Secondly, we require medical confirmation that a person no longer suffers from the ailment. Testimonies within minutes of a claimed healing are often misleading. The nature of many conditions – particularly pain related conditions – is that they can, through the power of suggestion (the placebo effect), go away during the highly charged atmosphere of a healing crusade or worship service. The person genuinely feels their back pain has gone, only to find it return a day or two later. The literature is full of examples of people thinking they are healed at the time only to discover later that they were not. This sometimes takes a rather insidious twist, especially in the presence of a theology that says a person can lose their healing through sin or lack of faith. In such cases not only does a person fail to experience genuine healing, but they must deal with often profound guilt, blaming themselves for losing a healing they never had. I remember a particularly tragic case of this in a Pentecostal church I attended in my early twenties. A couple who attended the church had a hard time because the woman had cancer. However, after being prayed for they believed she was healed. She continued to have symptoms of cancer, and the doctors continually told her she still had cancer. However, they simply refused to believe it, because they had swallowed a theology that said these symptoms were a satanic deception intended to make them lose faith and therefore lose the healing. But medical confirmation that a person no longer has a condition is crucial to any purported genuine healing.

Thirdly, note that not all healing claims are equal. For example, praying for a person with arthritic pain in her knees that goes away during a prayer meeting is not equal to a broken leg fusing within seconds. The former is far more consistent with what we know about the natural characteristics of arthritic pain, whilst the latter is highly anomalous and thus a better candidate for a genuine healing claim. I am particularly interested in healing claims where what has occurred is highly anonymous and against the grain of what we know about that illness. Praying for one’s cold to go away and finding it go away after 2 or 3 days would not be terribly impressive as a healing claim! Or, take a more extreme case such as cancer. The majority of cancer sufferers undergo treatment such as radiotherapy and/or chemotherapy. Moreover, in all likelihood virtually all cancer sufferers are prayed for by someone. We also know that many cancers will go into remission. This is a natural fact about cancer. Therefore, that some go into remission in the period of time after prayer has taken place is not necessarily surprising. However, there could of course be exceptions to this. Some people claim to have the “gift of healing,” and it would be significant if it could be shown that an overwhelming number of people they prayed for recovered, particularly if the recovery is from a form of the illness that is highly unlikely to go into remission. So, even though cancer can go into remission, it would strike me as significant if it just happened to go into remission right after a given person prayed for it to do so, and if this happened in a high proportion of cases.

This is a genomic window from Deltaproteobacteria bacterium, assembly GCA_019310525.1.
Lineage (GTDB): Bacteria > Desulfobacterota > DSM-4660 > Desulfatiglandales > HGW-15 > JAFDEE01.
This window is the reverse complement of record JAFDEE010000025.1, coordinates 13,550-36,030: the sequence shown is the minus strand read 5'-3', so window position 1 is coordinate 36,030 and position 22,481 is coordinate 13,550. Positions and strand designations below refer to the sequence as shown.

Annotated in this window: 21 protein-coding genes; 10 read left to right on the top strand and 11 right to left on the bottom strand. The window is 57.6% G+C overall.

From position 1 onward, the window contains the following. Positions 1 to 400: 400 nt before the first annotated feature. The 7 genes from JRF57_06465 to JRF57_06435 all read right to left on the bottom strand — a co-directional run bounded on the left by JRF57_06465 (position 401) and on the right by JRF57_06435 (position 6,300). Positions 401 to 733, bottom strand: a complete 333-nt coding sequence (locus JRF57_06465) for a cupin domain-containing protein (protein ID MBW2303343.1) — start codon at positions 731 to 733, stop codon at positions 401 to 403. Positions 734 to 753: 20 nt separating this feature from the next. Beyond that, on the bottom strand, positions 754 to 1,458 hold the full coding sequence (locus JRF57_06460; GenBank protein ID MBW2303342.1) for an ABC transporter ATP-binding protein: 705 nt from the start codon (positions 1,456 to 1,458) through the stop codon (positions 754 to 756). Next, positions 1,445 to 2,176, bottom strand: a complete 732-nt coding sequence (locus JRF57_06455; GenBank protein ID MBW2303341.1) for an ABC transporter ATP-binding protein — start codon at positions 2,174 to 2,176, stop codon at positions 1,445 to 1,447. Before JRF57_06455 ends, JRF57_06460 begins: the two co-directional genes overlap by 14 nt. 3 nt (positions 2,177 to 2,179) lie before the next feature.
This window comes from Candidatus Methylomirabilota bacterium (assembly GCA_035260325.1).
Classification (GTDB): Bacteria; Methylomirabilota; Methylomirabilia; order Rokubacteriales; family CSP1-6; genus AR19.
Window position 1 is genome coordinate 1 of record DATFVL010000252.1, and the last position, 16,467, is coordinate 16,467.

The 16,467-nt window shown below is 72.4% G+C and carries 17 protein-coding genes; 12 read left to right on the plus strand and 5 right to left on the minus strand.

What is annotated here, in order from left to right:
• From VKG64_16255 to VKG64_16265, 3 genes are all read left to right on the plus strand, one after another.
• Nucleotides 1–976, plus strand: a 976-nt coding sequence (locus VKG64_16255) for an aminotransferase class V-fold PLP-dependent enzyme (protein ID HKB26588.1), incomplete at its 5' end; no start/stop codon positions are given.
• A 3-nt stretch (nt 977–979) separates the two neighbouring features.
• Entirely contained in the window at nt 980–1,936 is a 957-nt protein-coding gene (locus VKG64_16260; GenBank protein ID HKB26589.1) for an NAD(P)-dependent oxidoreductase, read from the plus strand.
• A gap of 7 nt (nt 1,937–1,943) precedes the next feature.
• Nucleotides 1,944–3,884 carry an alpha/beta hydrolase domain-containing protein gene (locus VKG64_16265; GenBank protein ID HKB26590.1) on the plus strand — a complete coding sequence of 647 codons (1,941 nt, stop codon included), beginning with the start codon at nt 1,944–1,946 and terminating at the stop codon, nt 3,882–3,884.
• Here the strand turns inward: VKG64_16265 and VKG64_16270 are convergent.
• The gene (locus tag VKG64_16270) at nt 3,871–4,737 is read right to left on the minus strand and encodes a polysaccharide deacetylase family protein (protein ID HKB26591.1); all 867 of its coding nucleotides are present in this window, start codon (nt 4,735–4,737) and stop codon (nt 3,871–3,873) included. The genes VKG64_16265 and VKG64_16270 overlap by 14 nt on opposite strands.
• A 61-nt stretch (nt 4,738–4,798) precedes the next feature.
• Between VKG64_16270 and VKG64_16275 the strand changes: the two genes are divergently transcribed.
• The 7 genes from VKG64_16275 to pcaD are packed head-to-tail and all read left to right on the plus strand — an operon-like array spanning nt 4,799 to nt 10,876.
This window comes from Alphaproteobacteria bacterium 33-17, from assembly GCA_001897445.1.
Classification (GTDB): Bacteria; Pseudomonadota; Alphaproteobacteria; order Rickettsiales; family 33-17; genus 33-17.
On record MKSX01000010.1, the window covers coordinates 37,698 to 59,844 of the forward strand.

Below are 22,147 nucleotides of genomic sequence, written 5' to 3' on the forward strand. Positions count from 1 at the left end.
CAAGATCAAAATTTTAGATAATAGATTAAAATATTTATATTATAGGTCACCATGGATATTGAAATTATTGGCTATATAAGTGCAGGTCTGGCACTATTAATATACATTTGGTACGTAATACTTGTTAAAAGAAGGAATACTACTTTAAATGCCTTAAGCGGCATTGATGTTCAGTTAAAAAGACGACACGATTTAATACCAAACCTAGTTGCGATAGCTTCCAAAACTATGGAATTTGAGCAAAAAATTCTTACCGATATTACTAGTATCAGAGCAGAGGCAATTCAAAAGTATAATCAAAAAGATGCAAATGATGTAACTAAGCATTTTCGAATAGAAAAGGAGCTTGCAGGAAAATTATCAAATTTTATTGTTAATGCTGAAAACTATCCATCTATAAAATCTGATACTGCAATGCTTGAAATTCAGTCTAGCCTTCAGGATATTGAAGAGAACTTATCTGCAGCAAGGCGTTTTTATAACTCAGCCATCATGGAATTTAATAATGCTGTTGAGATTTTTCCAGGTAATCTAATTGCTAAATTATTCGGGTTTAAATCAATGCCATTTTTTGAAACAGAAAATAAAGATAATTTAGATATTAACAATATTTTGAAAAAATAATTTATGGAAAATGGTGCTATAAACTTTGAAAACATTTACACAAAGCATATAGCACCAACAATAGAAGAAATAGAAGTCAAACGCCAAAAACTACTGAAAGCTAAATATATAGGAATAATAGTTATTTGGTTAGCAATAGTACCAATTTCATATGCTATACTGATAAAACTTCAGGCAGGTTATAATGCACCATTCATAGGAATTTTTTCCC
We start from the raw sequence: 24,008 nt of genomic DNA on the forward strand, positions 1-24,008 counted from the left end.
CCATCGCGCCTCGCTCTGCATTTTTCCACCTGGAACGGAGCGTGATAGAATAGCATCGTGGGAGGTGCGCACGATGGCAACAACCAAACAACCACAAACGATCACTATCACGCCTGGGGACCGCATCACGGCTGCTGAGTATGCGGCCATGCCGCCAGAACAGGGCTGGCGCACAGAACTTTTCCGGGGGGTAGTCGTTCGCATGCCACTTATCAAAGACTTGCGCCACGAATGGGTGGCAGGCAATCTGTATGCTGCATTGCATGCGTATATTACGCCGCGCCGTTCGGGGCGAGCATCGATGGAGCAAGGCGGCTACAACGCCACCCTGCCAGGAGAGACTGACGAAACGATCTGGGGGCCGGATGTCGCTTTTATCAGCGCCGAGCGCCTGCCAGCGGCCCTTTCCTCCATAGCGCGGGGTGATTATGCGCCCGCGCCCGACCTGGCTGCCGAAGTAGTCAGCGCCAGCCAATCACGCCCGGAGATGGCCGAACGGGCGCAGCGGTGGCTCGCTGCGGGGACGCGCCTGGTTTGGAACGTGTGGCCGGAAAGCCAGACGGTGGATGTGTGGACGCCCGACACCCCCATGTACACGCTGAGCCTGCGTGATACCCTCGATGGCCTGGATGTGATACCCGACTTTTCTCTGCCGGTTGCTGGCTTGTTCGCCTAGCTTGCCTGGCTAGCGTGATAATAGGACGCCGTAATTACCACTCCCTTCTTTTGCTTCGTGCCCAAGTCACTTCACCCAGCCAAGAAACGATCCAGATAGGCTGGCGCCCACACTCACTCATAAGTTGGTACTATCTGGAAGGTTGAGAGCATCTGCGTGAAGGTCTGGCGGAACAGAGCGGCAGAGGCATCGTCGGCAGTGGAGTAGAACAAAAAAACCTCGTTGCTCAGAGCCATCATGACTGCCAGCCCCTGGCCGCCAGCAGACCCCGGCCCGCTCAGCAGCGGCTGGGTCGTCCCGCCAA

I am interested in investigating any such claims as part of the research for my book, though please be aware that my approach will be analytical and investigative.

My own position with respect to divine healing is an “open but cautious” one. I am a Presbyterian who previously spent around 15 years in Pentecostal and charismatic churches. I believe God can heal anyone he chooses but I am initially sceptical of healing claims because I’ve witnessed so much that later turned out to be false. I have several articles on this website explaining my general scepticism of healing claims, but I would like to investigate specific claims in more depth.

I appreciate this can be a sensitive area for many people, who may not be entirely comfortable with sharing medical details with a stranger, however, all claims will be treated in the strictest confidence and no individual who comes forward will be identified in any subsequent book or articles.

Anyone who wishes to present a healing claim for investigation should make contact in the first instance by leaving a comment (which won’t be published publically).

Stephen J. Graham

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The Apologetics of Tongues-Speech

One of the hallmarks of Pentecostalism and the wider Charismatic Movement is “speaking in tongues,” or glossolalia. This modern phenomenon has its roots in the early 1900s when Pentecostalism as a movement within Christianity took root.

In 1901 a group of students who had been studying the Book of Acts and had come to view tongues as the sign of having been “baptised in the Spirit,” met together for prayer. Their leader, Charles Fox Parham, prayed for one of his group and she spoke in tongues; many others were to have similar experiences. The group believed that what they had experienced was the same as the first apostles had experienced on the day of Pentecost when, as Acts chapter 2 recounts, the Holy Spirit empowered them to speak in other languages previously unknown to them.